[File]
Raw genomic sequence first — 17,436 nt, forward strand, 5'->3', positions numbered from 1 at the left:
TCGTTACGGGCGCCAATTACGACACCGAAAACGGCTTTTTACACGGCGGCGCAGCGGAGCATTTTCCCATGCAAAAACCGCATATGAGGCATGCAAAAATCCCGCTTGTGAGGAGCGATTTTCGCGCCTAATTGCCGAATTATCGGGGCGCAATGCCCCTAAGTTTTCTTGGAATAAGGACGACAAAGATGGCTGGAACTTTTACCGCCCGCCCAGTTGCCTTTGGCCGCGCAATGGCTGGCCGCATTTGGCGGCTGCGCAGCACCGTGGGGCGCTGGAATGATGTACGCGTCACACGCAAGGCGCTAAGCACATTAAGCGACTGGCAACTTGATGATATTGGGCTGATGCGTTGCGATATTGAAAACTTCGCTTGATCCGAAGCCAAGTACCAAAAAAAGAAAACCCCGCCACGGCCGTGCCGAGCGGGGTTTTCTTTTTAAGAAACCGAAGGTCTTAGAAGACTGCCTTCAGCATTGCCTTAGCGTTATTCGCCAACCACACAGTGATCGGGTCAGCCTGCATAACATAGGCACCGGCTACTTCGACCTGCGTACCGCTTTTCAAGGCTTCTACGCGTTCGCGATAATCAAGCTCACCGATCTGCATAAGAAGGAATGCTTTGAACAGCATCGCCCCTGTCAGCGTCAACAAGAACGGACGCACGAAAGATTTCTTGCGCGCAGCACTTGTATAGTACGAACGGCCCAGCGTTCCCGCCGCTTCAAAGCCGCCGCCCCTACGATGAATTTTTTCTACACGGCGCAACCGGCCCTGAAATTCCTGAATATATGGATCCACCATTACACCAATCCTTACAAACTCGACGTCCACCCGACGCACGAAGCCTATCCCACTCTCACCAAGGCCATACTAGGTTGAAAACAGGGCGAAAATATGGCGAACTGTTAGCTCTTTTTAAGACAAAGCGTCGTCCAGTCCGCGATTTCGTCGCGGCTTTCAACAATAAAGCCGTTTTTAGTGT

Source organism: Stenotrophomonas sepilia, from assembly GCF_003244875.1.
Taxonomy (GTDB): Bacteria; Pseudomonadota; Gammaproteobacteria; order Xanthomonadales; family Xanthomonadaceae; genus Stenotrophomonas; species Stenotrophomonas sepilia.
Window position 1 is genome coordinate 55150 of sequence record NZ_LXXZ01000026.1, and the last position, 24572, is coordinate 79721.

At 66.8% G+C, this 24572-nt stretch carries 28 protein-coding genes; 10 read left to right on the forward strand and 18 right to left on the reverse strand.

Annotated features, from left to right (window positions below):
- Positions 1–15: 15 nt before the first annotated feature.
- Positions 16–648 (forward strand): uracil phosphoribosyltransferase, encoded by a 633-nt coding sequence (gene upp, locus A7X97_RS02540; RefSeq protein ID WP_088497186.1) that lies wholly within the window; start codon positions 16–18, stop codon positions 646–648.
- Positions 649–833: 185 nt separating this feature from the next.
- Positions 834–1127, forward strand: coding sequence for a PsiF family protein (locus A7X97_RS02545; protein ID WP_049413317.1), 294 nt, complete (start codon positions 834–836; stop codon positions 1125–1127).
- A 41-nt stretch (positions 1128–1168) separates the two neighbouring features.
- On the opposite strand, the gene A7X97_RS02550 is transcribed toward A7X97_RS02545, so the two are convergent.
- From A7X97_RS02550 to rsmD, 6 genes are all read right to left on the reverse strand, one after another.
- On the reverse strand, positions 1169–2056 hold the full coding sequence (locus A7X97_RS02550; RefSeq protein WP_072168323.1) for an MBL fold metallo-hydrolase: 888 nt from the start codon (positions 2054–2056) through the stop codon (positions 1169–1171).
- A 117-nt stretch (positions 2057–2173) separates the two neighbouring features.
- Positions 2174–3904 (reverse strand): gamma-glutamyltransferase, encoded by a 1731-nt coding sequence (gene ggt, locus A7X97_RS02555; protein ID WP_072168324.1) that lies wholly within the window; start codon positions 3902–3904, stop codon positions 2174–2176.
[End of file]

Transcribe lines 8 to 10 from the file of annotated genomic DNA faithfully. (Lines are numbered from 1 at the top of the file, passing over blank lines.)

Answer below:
- Positions 1–15: 15 nt before the first annotated feature.
- Positions 16–648 (forward strand): uracil phosphoribosyltransferase, encoded by a 633-nt coding sequence (gene upp, locus A7X97_RS02540; RefSeq protein ID WP_088497186.1) that lies wholly within the window; start codon positions 16–18, stop codon positions 646–648.
- Positions 649–833: 185 nt separating this feature from the next.